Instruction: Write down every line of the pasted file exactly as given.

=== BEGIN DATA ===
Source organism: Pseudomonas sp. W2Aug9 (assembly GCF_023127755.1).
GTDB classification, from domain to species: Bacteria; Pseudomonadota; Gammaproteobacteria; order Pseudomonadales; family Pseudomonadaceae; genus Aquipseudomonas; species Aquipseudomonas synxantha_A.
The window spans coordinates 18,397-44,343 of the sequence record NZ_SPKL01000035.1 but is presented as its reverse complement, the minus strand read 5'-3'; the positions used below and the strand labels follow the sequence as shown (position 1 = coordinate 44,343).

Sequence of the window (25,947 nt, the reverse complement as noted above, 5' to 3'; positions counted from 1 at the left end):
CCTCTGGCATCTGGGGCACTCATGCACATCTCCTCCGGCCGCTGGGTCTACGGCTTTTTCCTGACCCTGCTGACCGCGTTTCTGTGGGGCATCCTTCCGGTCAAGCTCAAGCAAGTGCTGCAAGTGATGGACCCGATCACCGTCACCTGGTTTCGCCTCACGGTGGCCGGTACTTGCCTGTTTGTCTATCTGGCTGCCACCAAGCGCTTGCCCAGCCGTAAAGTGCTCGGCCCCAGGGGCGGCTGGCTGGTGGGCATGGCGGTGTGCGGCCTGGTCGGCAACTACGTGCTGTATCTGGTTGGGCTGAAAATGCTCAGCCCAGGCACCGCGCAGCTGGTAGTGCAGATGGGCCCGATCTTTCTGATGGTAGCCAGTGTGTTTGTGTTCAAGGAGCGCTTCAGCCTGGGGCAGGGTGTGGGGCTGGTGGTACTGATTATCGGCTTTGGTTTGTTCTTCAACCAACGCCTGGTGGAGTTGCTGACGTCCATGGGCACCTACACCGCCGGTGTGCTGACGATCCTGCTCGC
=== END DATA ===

Source organism: Pseudomonas sp. W2Aug9 (assembly GCF_023127755.1).
GTDB classification, from domain to species: Bacteria; Pseudomonadota; Gammaproteobacteria; order Pseudomonadales; family Pseudomonadaceae; genus Aquipseudomonas; species Aquipseudomonas synxantha_A.
The window spans coordinates 18,397-44,343 of the sequence record NZ_SPKL01000035.1 but is presented as its reverse complement, the minus strand read 5'-3'; the positions used below and the strand labels follow the sequence as shown (position 1 = coordinate 44,343).

Sequence of the window (25,947 nt, the reverse complement as noted above, 5' to 3'; positions counted from 1 at the left end):
CCTCTGGCATCTGGGGCACTCATGCACATCTCCTCCGGCCGCTGGGTCTACGGCTTTTTCCTGACCCTGCTGACCGCGTTTCTGTGGGGCATCCTTCCGGTCAAGCTCAAGCAAGTGCTGCAAGTGATGGACCCGATCACCGTCACCTGGTTTCGCCTCACGGTGGCCGGTACTTGCCTGTTTGTCTATCTGGCTGCCACCAAGCGCTTGCCCAGCCGTAAAGTGCTCGGCCCCAGGGGCGGCTGGCTGGTGGGCATGGCGGTGTGCGGCCTGGTCGGCAACTACGTGCTGTATCTGGTTGGGCTGAAAATGCTCAGCCCAGGCACCGCGCAGCTGGTAGTGCAGATGGGCCCGATCTTTCTGATGGTAGCCAGTGTGTTTGTGTTCAAGGAGCGCTTCAGCCTGGGGCAGGGTGTGGGGCTGGTGGTACTGATTATCGGCTTTGGTTTGTTCTTCAACCAACGCCTGGTGGAGTTGCTGACGTCCATGGGCACCTACACCGCCGGTGTGCTGACGATCCTGCTCGC